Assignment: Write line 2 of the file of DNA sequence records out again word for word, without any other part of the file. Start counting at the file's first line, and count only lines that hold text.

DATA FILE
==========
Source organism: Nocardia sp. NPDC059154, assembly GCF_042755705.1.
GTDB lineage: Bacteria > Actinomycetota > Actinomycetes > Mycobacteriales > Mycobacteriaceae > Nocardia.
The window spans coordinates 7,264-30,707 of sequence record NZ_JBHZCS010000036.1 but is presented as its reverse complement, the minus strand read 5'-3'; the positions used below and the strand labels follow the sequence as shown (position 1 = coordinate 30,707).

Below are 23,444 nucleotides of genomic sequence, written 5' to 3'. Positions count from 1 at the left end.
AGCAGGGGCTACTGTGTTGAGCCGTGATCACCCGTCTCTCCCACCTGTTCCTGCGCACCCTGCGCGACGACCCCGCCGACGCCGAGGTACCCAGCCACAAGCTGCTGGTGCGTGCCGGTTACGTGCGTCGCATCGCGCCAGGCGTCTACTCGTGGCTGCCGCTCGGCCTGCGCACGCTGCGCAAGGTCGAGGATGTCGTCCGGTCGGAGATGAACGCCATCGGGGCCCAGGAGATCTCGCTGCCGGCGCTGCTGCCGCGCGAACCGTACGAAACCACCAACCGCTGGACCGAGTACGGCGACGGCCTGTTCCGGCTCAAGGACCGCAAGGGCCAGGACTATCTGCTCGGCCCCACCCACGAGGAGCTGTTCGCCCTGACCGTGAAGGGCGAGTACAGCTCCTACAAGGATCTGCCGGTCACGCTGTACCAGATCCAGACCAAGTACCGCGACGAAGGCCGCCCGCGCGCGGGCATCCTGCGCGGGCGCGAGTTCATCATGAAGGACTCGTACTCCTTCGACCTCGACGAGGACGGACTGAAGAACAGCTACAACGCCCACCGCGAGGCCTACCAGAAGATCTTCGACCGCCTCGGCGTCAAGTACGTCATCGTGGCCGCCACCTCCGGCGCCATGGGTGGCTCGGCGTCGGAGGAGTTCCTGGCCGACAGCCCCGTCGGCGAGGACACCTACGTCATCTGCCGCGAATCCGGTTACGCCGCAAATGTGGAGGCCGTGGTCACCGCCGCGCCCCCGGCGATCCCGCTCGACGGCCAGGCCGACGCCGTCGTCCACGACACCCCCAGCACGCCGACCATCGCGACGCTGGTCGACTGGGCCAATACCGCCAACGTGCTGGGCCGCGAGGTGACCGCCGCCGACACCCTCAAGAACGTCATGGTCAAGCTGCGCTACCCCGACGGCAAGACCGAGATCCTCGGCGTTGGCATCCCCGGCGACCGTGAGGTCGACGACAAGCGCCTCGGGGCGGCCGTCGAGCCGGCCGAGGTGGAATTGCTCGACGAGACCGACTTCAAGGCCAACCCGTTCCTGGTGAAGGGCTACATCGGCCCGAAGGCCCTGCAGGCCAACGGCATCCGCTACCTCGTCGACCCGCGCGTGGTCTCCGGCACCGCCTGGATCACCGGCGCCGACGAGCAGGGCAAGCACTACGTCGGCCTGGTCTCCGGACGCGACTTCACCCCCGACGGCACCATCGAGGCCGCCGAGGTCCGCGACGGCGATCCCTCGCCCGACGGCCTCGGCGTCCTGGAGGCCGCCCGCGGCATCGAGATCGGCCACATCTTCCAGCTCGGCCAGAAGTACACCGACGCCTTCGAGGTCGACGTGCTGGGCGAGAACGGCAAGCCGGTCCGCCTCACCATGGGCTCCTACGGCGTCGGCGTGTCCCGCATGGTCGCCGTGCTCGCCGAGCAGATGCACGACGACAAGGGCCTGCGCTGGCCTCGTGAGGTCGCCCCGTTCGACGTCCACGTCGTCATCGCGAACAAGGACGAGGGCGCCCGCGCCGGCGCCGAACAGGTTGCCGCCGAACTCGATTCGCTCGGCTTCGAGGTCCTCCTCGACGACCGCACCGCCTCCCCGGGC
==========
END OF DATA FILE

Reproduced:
GTDB lineage: Bacteria > Actinomycetota > Actinomycetes > Mycobacteriales > Mycobacteriaceae > Nocardia.